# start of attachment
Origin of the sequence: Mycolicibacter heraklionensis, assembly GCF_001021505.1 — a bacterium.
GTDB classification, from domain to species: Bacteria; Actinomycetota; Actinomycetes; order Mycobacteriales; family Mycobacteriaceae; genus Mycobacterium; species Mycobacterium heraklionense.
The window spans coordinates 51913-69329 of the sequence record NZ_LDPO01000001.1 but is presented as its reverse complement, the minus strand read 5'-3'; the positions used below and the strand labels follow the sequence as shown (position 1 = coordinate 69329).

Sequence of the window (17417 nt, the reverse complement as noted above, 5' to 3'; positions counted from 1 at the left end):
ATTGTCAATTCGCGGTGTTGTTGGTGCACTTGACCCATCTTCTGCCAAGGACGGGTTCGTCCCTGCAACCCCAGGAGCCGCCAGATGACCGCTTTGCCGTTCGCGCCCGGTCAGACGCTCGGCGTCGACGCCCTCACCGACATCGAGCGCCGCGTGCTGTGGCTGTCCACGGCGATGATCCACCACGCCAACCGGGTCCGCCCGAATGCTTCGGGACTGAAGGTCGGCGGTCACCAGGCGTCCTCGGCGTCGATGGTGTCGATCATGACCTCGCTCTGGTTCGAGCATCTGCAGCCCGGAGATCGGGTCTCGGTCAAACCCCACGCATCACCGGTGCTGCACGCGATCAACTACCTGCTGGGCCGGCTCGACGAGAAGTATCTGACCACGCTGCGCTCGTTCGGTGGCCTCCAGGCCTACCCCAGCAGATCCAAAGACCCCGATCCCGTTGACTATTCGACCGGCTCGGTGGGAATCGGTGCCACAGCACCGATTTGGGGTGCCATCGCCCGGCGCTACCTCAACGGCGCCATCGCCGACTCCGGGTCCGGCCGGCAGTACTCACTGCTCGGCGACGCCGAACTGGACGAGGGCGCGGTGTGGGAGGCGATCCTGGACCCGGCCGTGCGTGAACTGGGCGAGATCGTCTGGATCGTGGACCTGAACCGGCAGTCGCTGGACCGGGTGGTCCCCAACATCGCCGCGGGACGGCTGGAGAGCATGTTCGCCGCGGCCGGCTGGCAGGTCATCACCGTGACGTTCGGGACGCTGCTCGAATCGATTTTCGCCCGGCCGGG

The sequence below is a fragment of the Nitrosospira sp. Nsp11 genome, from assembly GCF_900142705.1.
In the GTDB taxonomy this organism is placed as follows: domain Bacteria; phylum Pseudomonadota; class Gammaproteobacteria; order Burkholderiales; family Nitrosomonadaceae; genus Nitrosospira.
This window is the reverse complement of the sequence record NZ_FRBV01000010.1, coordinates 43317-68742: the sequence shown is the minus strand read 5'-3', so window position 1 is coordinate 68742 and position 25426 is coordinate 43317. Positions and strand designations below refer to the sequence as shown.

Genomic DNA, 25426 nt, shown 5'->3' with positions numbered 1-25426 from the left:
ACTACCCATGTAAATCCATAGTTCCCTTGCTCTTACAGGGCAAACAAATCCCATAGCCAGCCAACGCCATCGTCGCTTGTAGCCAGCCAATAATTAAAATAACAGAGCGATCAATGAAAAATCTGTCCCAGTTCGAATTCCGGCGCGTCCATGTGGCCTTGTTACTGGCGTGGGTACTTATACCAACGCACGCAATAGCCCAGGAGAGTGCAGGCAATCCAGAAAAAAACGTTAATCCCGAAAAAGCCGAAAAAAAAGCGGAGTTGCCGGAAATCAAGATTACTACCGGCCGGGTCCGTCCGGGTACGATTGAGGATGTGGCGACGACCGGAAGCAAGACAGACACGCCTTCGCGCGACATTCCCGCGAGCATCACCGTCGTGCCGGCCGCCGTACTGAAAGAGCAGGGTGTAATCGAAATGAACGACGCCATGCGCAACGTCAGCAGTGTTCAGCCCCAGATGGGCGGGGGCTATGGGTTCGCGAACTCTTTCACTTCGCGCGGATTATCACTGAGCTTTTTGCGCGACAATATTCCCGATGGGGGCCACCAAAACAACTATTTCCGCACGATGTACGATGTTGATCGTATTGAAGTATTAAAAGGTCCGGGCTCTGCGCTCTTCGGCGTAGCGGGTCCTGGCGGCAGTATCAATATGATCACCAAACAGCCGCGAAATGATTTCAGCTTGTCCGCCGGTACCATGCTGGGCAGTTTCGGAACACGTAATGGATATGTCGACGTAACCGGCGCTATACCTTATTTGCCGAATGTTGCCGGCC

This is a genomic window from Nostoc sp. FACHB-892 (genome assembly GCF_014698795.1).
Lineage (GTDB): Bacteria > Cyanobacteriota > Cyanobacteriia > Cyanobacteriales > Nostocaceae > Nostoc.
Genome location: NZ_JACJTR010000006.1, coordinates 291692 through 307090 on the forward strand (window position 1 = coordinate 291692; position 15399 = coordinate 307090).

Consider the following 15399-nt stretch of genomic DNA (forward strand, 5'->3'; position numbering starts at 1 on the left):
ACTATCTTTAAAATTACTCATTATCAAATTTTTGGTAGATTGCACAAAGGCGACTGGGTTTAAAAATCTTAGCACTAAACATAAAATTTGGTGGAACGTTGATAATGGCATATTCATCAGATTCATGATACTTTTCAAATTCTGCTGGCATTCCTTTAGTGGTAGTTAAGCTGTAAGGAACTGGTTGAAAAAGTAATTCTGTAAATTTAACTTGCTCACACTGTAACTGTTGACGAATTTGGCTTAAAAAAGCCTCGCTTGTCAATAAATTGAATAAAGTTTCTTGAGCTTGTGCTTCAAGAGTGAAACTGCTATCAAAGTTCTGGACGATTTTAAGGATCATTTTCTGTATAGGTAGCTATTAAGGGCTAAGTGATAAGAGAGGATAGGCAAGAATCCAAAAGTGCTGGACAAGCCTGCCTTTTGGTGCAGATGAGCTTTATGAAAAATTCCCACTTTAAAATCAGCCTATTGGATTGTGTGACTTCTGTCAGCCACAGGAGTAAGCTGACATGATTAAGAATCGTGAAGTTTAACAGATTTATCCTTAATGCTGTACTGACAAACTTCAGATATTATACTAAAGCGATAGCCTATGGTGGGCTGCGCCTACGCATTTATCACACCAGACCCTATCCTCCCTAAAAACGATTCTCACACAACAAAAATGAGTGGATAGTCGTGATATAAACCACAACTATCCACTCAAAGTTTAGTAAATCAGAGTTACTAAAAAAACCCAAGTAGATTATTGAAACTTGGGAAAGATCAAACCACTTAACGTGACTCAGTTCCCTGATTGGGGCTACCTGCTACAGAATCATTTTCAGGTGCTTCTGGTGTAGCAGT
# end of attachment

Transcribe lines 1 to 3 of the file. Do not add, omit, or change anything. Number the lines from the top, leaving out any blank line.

Origin of the sequence: Mycolicibacter heraklionensis, assembly GCF_001021505.1 — a bacterium.
GTDB classification, from domain to species: Bacteria; Actinomycetota; Actinomycetes; order Mycobacteriales; family Mycobacteriaceae; genus Mycobacterium; species Mycobacterium heraklionense.
The window spans coordinates 51913-69329 of the sequence record NZ_LDPO01000001.1 but is presented as its reverse complement, the minus strand read 5'-3'; the positions used below and the strand labels follow the sequence as shown (position 1 = coordinate 69329).